The image shows a dividing triple-negative breast cancer cell. Triple-negative breast cancers occur at an elevated frequency among women with breast cancer harboring an inherited BRCA1 mutation. Image courtesy of National Cancer Institute.

On Friday, the U.S. Food and Drug Administration (FDA) approved the molecularly targeted therapeutic olaparib (Lynparza) for treating certain patients with metastatic, HER2-negative breast cancer. They also granted marketing authorization for a test to identify those patients eligible to receive olaparib: patients with an inherited, cancer-associated BRCA1 or BRCA2 (BRCA1/2) mutation.

Before this approval, there were no molecularly targeted therapeutics approved for treating HER2-negative breast cancer with an inherited BRCA1/2 mutation. For those patients whose disease was also hormone receptor–positive, endocrine therapy was an option. However, chemotherapy was the only treatment option for those whose disease lacked the hormone receptor and was said to be triple-negative.

About 5 to 10 percent of all breast cancers diagnosed in the United States are attributable to an inherited BRCA1/2 mutation, according to the National Cancer Institute. These mutations also account for about 15 percent of ovarian cancer cases.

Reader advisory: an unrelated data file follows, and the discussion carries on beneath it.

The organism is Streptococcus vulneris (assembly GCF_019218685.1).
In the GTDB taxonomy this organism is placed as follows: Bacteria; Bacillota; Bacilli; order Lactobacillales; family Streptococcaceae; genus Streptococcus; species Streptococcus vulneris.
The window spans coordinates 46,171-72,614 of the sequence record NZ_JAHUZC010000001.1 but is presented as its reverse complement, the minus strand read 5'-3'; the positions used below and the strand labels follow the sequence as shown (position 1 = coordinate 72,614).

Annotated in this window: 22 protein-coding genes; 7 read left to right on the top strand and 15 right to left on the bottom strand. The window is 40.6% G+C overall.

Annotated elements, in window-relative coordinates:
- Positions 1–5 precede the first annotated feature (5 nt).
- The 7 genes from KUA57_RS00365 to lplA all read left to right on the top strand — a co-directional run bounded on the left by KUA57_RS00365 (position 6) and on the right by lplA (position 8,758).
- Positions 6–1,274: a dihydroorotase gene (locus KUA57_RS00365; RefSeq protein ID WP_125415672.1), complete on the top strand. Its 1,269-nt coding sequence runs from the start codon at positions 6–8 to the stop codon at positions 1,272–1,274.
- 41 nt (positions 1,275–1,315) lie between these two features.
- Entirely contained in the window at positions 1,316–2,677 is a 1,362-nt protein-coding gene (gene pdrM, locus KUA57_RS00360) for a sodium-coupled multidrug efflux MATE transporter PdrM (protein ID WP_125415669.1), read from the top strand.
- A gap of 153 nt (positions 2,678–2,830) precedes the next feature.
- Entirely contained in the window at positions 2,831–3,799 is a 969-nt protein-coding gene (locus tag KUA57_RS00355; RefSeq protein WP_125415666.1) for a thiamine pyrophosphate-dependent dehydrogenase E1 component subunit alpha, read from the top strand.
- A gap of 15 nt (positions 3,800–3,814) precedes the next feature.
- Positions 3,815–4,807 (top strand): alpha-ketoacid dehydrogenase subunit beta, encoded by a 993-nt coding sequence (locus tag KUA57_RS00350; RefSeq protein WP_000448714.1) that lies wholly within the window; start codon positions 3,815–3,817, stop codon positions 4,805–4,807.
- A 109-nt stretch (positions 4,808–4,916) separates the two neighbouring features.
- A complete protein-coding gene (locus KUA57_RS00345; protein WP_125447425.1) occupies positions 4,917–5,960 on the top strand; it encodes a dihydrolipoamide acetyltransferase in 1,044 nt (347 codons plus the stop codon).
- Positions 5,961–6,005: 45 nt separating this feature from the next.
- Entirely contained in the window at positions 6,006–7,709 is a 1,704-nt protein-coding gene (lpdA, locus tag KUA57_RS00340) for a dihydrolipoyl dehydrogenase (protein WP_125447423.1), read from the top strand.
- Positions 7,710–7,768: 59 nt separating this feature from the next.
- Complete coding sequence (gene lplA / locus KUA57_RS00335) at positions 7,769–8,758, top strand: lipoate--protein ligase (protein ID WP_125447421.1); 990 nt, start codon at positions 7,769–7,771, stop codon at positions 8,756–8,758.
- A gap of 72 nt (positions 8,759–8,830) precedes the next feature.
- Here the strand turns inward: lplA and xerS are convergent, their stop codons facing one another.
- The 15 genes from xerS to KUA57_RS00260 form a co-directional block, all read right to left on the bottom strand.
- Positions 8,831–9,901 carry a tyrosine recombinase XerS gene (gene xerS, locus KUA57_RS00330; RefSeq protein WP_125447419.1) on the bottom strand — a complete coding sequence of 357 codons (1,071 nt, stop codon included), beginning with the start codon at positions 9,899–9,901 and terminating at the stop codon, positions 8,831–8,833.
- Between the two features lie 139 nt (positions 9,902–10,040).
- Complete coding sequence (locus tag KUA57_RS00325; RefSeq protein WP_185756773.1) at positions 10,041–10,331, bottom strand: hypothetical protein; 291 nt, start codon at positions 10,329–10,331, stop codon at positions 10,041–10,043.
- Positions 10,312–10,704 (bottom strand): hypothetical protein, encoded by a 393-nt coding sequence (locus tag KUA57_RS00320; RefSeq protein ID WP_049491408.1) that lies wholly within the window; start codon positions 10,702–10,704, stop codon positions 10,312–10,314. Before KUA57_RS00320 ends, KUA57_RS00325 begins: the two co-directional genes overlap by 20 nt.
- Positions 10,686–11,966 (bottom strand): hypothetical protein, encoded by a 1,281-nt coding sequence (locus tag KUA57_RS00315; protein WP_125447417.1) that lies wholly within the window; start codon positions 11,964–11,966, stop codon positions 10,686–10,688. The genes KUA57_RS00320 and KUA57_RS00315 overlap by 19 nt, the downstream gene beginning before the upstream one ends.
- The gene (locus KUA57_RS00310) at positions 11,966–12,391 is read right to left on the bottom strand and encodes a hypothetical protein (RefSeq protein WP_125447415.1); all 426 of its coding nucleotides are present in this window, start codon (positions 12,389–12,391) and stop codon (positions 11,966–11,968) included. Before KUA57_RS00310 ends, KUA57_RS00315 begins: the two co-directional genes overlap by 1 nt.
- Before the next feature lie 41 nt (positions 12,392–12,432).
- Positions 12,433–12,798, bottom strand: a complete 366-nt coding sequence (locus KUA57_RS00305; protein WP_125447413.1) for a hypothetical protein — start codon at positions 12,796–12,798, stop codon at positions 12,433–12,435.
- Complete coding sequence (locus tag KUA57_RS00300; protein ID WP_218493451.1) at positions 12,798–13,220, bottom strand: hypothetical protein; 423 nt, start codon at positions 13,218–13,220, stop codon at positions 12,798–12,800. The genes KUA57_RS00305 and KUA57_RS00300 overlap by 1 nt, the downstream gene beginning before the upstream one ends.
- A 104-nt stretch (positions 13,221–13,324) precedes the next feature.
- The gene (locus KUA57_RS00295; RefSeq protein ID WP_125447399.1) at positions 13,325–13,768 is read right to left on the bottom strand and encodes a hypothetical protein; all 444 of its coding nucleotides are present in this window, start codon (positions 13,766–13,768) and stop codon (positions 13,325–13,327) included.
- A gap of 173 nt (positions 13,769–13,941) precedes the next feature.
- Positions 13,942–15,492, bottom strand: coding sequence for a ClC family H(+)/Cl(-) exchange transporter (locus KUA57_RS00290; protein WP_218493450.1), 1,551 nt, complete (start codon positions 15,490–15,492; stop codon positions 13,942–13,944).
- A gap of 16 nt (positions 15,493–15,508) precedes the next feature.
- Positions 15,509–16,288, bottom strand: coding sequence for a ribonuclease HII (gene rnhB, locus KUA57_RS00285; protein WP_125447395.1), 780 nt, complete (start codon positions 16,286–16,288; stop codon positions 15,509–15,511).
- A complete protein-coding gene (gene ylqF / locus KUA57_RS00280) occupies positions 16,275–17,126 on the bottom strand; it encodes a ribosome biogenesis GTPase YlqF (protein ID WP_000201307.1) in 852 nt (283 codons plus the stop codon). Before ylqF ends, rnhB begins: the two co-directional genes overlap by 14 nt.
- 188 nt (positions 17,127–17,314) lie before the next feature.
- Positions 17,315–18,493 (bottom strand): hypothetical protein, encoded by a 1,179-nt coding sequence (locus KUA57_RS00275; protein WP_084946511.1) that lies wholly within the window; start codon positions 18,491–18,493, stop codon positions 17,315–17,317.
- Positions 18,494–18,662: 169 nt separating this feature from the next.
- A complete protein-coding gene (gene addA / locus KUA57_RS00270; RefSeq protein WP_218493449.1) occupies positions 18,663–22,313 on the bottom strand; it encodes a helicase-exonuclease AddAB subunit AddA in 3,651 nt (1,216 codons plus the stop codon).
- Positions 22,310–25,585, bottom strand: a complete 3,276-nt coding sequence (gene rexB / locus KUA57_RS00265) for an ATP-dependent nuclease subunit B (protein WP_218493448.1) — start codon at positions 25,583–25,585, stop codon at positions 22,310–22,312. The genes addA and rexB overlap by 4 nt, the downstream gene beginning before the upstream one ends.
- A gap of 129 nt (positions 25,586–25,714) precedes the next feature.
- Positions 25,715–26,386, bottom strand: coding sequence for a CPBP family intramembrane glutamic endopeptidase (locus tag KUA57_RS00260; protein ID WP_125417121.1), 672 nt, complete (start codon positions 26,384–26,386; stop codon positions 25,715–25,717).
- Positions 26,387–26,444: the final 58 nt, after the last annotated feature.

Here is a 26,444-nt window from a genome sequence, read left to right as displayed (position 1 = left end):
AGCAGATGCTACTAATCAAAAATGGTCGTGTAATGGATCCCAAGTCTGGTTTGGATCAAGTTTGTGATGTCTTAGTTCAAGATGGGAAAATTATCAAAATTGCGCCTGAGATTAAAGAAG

A key function of the BRCA1 and BRCA2 proteins is to repair damaged DNA through a process called homologous recombination. Cancer-associated BRCA1/2 mutations cause cells to be deficient in this process, leading to the accumulation of genetic mutations and, sometimes, cancer.

As discussed in a previous post on this blog, researchers have discovered that cells with a cancer-associated BRCA1/2 mutation often rely on a second pathway, called the base excision repair pathway, to repair DNA. They have also found that blocking the function of proteins called poly ADP-ribose polymerase (PARP) proteins, which are involved in the base excision repair pathway, can cause cells with cancer-associated BRCA1/2 mutations to die.